AlumniLearnServe Fellows

10×10: Yasmine

Yasmine Arrington

LearnServe Fellow 2010, LearnServe Zambia 2010

 

When people ask who I am it’s like, “I am Yasmine Arrington, ScholarCHIPS.”  ScholarCHIPS is part of me.

My father was in and out of prison my entire life, and that had a financial effect on my family, as well as an emotional effect on me.  This demographic of children, and teenagers, with parents in prison – they’re unfortunately the forgotten, the invisible, as if they’re not important, or this is their destiny.

I started ScholarCHIPS to grant college scholarships to high school graduating seniors with parents in prison.  I come from a standpoint where I understand where they’re coming from – I feel it, I understand it.  Without a college education your possibilities are extremely limited.  Having a parent in prison is a really taboo issue – but it’s important to understand that having a parent who’s gone causes a financial gap, financial stress in the household, and college is very expensive.  If we can provide financial assistance to youth who want to go to college, I think that is pretty important.

More than 200,000 children in this country are estimated to have an imprisoned mother and more than 1.6 million have an imprisoned father.  Our nation’s incarcerated population is growing by 6.5% each year on average – so the number of children with parents in prison will likely continue to increase.  Already more than half of state prisoners are parents of children under 18.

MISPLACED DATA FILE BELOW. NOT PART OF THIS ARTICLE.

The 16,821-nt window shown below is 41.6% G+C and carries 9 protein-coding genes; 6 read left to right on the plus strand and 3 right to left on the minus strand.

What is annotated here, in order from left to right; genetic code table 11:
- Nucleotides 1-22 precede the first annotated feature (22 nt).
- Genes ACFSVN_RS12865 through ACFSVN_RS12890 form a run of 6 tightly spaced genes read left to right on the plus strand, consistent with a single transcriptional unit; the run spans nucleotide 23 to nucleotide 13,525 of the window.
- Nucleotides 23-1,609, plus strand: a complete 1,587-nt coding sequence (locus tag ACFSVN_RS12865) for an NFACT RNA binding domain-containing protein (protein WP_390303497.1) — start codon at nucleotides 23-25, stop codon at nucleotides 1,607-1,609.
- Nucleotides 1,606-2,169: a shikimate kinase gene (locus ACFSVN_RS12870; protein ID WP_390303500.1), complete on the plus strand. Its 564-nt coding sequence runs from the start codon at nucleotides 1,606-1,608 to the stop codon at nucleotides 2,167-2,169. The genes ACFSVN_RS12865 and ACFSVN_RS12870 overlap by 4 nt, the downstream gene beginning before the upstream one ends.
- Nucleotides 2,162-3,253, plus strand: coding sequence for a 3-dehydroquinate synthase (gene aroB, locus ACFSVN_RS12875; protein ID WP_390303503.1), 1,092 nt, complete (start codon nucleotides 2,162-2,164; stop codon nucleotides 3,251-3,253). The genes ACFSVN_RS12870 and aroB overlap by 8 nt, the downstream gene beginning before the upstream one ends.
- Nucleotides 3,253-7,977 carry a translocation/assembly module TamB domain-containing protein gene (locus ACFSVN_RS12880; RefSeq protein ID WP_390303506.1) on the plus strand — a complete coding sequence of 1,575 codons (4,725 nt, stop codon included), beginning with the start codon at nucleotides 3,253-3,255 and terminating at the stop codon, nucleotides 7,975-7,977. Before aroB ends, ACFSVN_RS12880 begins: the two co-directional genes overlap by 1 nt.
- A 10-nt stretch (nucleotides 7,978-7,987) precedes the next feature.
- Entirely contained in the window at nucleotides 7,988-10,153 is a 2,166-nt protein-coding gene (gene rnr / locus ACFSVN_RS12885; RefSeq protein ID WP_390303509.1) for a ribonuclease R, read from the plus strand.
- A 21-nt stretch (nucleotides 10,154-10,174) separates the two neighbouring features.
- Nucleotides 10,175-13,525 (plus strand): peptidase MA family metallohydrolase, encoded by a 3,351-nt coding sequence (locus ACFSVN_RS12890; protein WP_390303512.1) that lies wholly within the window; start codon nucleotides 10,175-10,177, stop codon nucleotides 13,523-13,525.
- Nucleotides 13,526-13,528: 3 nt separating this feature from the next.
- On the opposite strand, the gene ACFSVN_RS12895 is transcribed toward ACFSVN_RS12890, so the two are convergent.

Over the past three years we have raised more than $20,000 towards scholarships, and have filed to become an independent non-profit organization.  We have already awarded seven $2,500 scholarships and seven $250 book awards to graduating high school students from DC area schools.

I can honestly say that LearnServe changed my life in a powerful way.  LearnServe taught us about social entrepreneurship, why it’s important for young people to be passionate about issues in their communities, and to be proactive about finding solutions to these issues.  Through the LearnServe Fellows Program I was able to form ScholarCHIPS.  I feel that ScholarCHIPS has allowed me to grow as an individual.  It has helped me become more me.  I have started blogging to stay aware of what’s going on around me, and I’m planning to apply for a research grant on incarceration.

Gandhi had a saying that “the best way to find yourself is to lose yourself in the service of others.”  I fully believe that.  I am so fortunate to be able to help other people.  There really is nothing in this world that can compare to the feeling of doing good.

 

Yasmine Arrington graduated from the LearnServe Fellows Program and LearnServe Zambia in 2010.  Yasmine is a graduate of Benjamin Banneker Academic Senior High School and is now a student at Elon University.  She is founder of ScholarCHIPS.

LearnServe 10×10 interviews and profiles compiled by Melanie Barlow (Fellows 2010) and Julia Peck (Fellows 2011).  Additional quotes from Yasmine Arrington borrowed from the film produced by Chris Tyree for Yasmine’s 2012 Linowes Leadership Award.

Celebrate our 10th Anniversary with us on November 6th.

5 thoughts on “10×10: Yasmine

  1. Yasmine,